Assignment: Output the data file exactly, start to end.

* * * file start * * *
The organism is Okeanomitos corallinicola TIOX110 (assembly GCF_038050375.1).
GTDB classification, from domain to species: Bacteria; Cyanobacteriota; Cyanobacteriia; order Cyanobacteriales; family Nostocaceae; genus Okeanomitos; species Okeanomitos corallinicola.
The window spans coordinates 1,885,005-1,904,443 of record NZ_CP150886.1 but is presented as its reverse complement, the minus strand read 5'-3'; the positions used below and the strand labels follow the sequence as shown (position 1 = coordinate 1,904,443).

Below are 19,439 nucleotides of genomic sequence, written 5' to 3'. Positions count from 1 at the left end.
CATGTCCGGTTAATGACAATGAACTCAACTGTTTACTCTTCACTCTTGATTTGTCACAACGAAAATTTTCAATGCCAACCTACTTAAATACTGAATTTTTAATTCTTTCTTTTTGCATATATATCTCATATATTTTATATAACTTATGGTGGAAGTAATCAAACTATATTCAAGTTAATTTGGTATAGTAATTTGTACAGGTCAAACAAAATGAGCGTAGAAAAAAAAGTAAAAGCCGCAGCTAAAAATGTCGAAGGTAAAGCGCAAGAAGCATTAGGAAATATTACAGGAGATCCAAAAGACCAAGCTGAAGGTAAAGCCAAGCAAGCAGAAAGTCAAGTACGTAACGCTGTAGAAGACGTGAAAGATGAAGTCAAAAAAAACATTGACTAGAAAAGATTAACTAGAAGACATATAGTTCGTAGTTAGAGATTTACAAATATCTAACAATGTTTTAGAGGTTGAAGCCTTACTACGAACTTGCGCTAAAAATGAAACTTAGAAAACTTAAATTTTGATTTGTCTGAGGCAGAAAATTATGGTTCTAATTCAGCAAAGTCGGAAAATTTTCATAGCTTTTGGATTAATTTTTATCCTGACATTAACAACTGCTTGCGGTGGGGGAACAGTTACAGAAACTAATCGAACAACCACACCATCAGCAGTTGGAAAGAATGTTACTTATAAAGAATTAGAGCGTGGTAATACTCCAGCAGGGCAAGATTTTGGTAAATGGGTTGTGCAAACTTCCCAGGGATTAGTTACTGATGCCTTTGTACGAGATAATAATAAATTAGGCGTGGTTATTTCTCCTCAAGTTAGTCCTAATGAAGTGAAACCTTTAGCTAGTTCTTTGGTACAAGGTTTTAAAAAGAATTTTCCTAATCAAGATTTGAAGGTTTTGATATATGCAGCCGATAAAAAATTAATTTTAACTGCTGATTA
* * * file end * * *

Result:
The organism is Okeanomitos corallinicola TIOX110 (assembly GCF_038050375.1).
GTDB classification, from domain to species: Bacteria; Cyanobacteriota; Cyanobacteriia; order Cyanobacteriales; family Nostocaceae; genus Okeanomitos; species Okeanomitos corallinicola.
The window spans coordinates 1,885,005-1,904,443 of record NZ_CP150886.1 but is presented as its reverse complement, the minus strand read 5'-3'; the positions used below and the strand labels follow the sequence as shown (position 1 = coordinate 1,904,443).

Below are 19,439 nucleotides of genomic sequence, written 5' to 3'. Positions count from 1 at the left end.
CATGTCCGGTTAATGACAATGAACTCAACTGTTTACTCTTCACTCTTGATTTGTCACAACGAAAATTTTCAATGCCAACCTACTTAAATACTGAATTTTTAATTCTTTCTTTTTGCATATATATCTCATATATTTTATATAACTTATGGTGGAAGTAATCAAACTATATTCAAGTTAATTTGGTATAGTAATTTGTACAGGTCAAACAAAATGAGCGTAGAAAAAAAAGTAAAAGCCGCAGCTAAAAATGTCGAAGGTAAAGCGCAAGAAGCATTAGGAAATATTACAGGAGATCCAAAAGACCAAGCTGAAGGTAAAGCCAAGCAAGCAGAAAGTCAAGTACGTAACGCTGTAGAAGACGTGAAAGATGAAGTCAAAAAAAACATTGACTAGAAAAGATTAACTAGAAGACATATAGTTCGTAGTTAGAGATTTACAAATATCTAACAATGTTTTAGAGGTTGAAGCCTTACTACGAACTTGCGCTAAAAATGAAACTTAGAAAACTTAAATTTTGATTTGTCTGAGGCAGAAAATTATGGTTCTAATTCAGCAAAGTCGGAAAATTTTCATAGCTTTTGGATTAATTTTTATCCTGACATTAACAACTGCTTGCGGTGGGGGAACAGTTACAGAAACTAATCGAACAACCACACCATCAGCAGTTGGAAAGAATGTTACTTATAAAGAATTAGAGCGTGGTAATACTCCAGCAGGGCAAGATTTTGGTAAATGGGTTGTGCAAACTTCCCAGGGATTAGTTACTGATGCCTTTGTACGAGATAATAATAAATTAGGCGTGGTTATTTCTCCTCAAGTTAGTCCTAATGAAGTGAAACCTTTAGCTAGTTCTTTGGTACAAGGTTTTAAAAAGAATTTTCCTAATCAAGATTTGAAGGTTTTGATATATGCAGCCGATAAAAAATTAATTTTAACTGCTGATTA